The long-discussed self regulation code to govern Indian streaming content has finally been drafted and signed by 15 of the country’s leading streamers.
The code is seen as self regulation, by the industry, rather than government imposed control and censorship of the fast growing streaming sector.
Signatories of the ‘Universal Self-Regulation Code for OCCPs (Online Curated Content Providers),’ created by the Internet and Mobile Association of India (IAMAI) include Netflix, Amazon Prime Video, Disney Plus Hotstar, Zee5, Viacom18’s Voot, ALTBalaji, Eros Now, MX Player, Discovery Plus, Jio Cinema, HoiChoi, Arre, Flickstree, Hungama and Shemaroo. SonyLIV has yet to sign.
“The goal of this industry-wide effort is to empower consumers with information and tools to assist them in making informed choice with regard to viewing decisions for them and their families, while at the same time, nurturing creativity and providing creators the freedom to tell the finest stories,” an IAMAI statement said.
The code had been in the works from 2018, and in January, 2019, some OTT platforms signed a voluntary best practices document that has now been expanded into the final code. The government of India is reluctant to impose censorship on the OTT players, preferring that they control themselves.
The code includes a framework for age classification and content descriptions for titles, as well as access control tools. It also introduces a grievance mechanism for reporting non-compliance with the prescribed guidelines. Each signatory streamer is required to set up a consumer complaints department and/or an internal committee and an advisory panel to deal with complaints and appeals. The advisory panel will have at least three members including an independent external advisor and two senior executives from the streamer. The external advisors have to be appointed two months from now.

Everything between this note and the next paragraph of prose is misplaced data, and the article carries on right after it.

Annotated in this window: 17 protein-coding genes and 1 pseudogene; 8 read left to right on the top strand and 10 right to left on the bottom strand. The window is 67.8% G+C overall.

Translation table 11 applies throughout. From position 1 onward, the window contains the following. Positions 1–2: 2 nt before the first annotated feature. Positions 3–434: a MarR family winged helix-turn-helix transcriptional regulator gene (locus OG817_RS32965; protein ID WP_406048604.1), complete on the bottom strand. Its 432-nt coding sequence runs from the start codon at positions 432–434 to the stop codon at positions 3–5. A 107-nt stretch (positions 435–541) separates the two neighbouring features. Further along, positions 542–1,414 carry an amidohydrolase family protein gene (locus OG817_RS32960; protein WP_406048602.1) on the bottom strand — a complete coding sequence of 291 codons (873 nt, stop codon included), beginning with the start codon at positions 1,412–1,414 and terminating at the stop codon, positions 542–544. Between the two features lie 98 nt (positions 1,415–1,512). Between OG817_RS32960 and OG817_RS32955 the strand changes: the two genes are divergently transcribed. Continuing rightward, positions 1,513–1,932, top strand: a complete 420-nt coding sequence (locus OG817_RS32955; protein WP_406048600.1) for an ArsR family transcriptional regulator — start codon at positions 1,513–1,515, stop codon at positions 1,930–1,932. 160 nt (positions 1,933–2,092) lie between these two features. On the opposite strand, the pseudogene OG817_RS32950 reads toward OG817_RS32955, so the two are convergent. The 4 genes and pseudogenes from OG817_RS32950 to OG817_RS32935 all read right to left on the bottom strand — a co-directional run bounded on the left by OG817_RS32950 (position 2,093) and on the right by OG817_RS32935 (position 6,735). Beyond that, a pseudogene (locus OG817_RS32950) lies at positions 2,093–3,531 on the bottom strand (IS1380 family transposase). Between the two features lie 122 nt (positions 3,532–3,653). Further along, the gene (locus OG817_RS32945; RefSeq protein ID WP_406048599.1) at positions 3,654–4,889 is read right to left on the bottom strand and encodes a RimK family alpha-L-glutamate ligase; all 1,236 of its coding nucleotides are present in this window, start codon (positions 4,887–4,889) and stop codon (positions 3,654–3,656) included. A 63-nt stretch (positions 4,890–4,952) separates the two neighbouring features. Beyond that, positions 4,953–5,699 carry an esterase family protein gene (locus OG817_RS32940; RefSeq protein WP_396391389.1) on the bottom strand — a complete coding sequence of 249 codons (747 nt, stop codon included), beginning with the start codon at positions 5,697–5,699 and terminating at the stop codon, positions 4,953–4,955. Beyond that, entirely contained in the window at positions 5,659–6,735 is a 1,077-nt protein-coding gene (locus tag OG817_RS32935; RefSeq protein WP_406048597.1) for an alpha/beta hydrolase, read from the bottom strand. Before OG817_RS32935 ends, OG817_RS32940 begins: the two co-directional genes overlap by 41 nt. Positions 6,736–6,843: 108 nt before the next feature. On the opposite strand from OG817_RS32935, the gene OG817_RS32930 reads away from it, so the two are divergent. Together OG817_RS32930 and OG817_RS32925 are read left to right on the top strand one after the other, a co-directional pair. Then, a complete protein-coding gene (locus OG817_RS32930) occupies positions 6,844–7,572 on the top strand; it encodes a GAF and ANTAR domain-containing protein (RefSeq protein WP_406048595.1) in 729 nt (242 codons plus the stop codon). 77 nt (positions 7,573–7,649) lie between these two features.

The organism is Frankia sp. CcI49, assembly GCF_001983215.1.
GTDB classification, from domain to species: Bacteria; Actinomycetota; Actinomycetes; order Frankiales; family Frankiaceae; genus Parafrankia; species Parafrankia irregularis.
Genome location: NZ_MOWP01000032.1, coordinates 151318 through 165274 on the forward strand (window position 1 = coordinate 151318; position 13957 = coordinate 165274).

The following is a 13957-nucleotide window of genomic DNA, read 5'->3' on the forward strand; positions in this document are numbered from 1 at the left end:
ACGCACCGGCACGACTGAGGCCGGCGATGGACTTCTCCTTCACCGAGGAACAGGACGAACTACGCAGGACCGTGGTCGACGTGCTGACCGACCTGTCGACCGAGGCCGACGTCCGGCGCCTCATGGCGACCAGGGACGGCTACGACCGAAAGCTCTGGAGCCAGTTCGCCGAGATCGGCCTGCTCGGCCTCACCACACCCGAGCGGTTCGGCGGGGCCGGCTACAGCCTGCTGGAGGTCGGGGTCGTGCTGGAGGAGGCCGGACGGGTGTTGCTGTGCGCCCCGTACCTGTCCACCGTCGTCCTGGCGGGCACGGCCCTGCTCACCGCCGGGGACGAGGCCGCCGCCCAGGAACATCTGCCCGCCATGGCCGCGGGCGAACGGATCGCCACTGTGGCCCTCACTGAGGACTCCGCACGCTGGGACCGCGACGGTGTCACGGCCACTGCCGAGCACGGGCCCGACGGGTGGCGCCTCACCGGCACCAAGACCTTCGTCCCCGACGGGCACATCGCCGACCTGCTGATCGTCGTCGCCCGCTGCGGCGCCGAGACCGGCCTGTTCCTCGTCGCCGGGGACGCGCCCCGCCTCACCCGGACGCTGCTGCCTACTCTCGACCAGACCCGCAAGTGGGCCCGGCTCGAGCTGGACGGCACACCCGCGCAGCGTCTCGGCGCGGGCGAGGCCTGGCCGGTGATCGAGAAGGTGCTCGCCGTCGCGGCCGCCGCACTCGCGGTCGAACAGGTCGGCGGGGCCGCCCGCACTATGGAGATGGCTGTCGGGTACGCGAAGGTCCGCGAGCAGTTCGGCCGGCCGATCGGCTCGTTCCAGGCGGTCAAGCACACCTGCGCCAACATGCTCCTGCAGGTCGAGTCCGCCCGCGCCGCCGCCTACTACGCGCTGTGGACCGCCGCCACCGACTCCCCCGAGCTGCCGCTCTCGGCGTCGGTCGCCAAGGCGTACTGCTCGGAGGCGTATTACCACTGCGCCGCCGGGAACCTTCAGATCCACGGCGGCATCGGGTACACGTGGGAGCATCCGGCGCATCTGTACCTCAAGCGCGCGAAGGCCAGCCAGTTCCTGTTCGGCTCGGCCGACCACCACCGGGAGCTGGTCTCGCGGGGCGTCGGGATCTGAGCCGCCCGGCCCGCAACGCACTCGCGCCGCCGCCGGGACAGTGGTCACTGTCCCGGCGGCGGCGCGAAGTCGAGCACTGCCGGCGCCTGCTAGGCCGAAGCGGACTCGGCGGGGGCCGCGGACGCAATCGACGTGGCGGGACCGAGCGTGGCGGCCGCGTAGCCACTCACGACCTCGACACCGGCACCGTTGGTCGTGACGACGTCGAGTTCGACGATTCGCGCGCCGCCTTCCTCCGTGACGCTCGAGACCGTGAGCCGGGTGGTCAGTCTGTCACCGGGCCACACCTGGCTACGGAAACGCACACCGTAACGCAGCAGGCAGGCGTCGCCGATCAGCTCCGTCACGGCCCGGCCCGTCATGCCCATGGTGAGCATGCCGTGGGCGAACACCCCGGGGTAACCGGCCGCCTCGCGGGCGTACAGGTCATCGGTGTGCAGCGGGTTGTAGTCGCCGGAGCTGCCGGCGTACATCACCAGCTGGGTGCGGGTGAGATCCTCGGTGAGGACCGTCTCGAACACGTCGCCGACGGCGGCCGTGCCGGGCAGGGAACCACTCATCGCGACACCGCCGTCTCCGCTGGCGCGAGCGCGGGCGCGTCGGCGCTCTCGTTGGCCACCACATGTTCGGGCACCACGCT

Prohibited content under the code includes: content which deliberately and maliciously disrespects the national emblem or national flag; content which represents a child engaged in real or simulated sexual activities or any representation of the sexual parts of a child for primarily sexual purposes; content which deliberately and maliciously intends to outrage religious sentiments of any class, section or community; content which deliberately and maliciously promotes or encourages terrorism and other forms of violence against the State (of India) or its institutions; and content that has been banned for exhibition or distribution by online video service under applicable laws or by any court with competent jurisdiction.
Zee5 CEO Tarun Katial, who is chair of the digital entertainment committee at the IAMAI, said: “The Universal Self-Regulation Code for OCCPs is built around a shared belief that consumer empowerment and creative excellence are key to the long-term success of the Indian entertainment industry. With the framework for age classification, content descriptions and parental controls in combination with a grievance redressal system, we’ve made it easier for consumers to make the right viewing decisions for themselves and their families.”
“The combination of empowering consumers and enabling creative excellence will help online curated content providers be at the forefront of taking the best stories from India to the world and bringing the finest stories from around the world to Indian consumers,” Katial added.
The code is effective immediately.